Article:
Methods

Eighty-eight unrelated males (58 from Miranda and 30 from Bragança, the broad Portuguese region where Miranda is located) were genotyped with the combined use of 17 Y chromosome short tandem repeats (Y-STRs) and a high resolution Y chromosome single nucleotide polymorphism (Y-SNPs) strategy. Moreover, 236 males from Miranda and neighboring regions, previously classified as R-M269, were also genotyped.

Results

R-P312 was the most frequent haplogroup in the Mirandese, followed by J-12f2.1 and T-M70. The male lineages J-12f2.1 and T-M70 were also well represented, and both were shared with descendants of Sephardic Jews. No signs of diversity reduction were detected.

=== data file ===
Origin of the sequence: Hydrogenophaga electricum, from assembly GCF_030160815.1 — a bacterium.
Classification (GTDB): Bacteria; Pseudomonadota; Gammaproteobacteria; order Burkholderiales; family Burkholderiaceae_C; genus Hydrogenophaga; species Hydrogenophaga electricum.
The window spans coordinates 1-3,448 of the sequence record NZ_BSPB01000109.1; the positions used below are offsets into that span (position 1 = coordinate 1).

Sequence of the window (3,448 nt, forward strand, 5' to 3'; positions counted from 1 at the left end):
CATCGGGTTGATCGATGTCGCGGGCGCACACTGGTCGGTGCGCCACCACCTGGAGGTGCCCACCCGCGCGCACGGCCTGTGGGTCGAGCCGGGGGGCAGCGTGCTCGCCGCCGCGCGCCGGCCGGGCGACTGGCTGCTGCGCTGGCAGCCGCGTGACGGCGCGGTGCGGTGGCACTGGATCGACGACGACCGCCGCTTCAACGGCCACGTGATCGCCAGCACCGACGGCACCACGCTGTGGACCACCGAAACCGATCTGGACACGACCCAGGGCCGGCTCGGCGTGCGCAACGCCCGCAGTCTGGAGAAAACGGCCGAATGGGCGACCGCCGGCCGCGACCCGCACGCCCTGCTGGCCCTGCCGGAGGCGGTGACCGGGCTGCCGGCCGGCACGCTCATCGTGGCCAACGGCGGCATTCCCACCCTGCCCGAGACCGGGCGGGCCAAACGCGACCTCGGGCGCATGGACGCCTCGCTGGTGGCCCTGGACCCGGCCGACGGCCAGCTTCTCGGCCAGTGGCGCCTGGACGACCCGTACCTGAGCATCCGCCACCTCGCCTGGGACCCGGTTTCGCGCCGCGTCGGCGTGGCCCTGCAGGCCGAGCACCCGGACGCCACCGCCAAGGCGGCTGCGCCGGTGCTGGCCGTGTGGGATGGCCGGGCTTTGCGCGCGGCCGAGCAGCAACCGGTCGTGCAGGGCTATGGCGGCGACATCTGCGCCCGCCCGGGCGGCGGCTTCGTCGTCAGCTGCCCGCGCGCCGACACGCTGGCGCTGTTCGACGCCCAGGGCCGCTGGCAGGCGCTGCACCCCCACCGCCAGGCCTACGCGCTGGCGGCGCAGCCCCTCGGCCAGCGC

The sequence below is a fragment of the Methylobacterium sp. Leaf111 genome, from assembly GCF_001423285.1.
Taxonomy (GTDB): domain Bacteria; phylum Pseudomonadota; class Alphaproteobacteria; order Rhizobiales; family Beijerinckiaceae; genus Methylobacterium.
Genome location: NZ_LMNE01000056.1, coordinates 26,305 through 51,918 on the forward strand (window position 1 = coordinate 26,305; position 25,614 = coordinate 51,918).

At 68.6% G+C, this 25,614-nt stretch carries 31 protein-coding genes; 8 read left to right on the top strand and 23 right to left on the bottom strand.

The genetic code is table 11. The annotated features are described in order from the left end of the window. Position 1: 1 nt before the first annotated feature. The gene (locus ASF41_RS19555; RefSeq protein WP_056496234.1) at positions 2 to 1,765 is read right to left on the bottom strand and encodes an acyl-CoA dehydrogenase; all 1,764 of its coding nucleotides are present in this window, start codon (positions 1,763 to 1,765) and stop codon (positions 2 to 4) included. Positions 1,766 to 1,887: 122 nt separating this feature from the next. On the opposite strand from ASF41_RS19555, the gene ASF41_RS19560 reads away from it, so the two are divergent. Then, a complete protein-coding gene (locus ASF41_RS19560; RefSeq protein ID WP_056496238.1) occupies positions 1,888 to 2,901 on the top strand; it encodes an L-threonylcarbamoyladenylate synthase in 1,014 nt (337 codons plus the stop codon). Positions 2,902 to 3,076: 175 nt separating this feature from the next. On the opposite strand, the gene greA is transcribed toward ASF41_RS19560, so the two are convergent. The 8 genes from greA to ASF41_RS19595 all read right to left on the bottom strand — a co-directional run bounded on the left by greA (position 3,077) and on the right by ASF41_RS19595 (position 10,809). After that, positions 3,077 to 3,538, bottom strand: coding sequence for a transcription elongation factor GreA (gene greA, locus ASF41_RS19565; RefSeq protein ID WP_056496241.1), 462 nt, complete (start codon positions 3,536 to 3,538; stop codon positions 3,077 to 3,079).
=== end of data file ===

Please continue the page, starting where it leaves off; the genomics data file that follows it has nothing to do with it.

Conclusions

Mirandese speakers display a Y chromosome gene pool that shows a subtle differentiation from neighboring populations, mainly attributable to the assimilation of lineages ascribed to be of Jewish ancestry. Although not revealing signs of geographic/linguistic isolation, no clear affinities with other Astur–Leonese populations were detected. The results suggest that in Miranda language sharing is not accompanied by significant gene flow between populations from both sides of the political border.

Peoples: Mirandese speakers | Places: Kingdom of Leon, Miranda do Douro, and Portugal | Topics: linguistic relicts | DNA Type: Y-DNA

Y chromosome diversity, human expansion, drift, and cultural evolution

Journal: Proceedings of the National Academy of Sciences | Year: 2009

Abstract: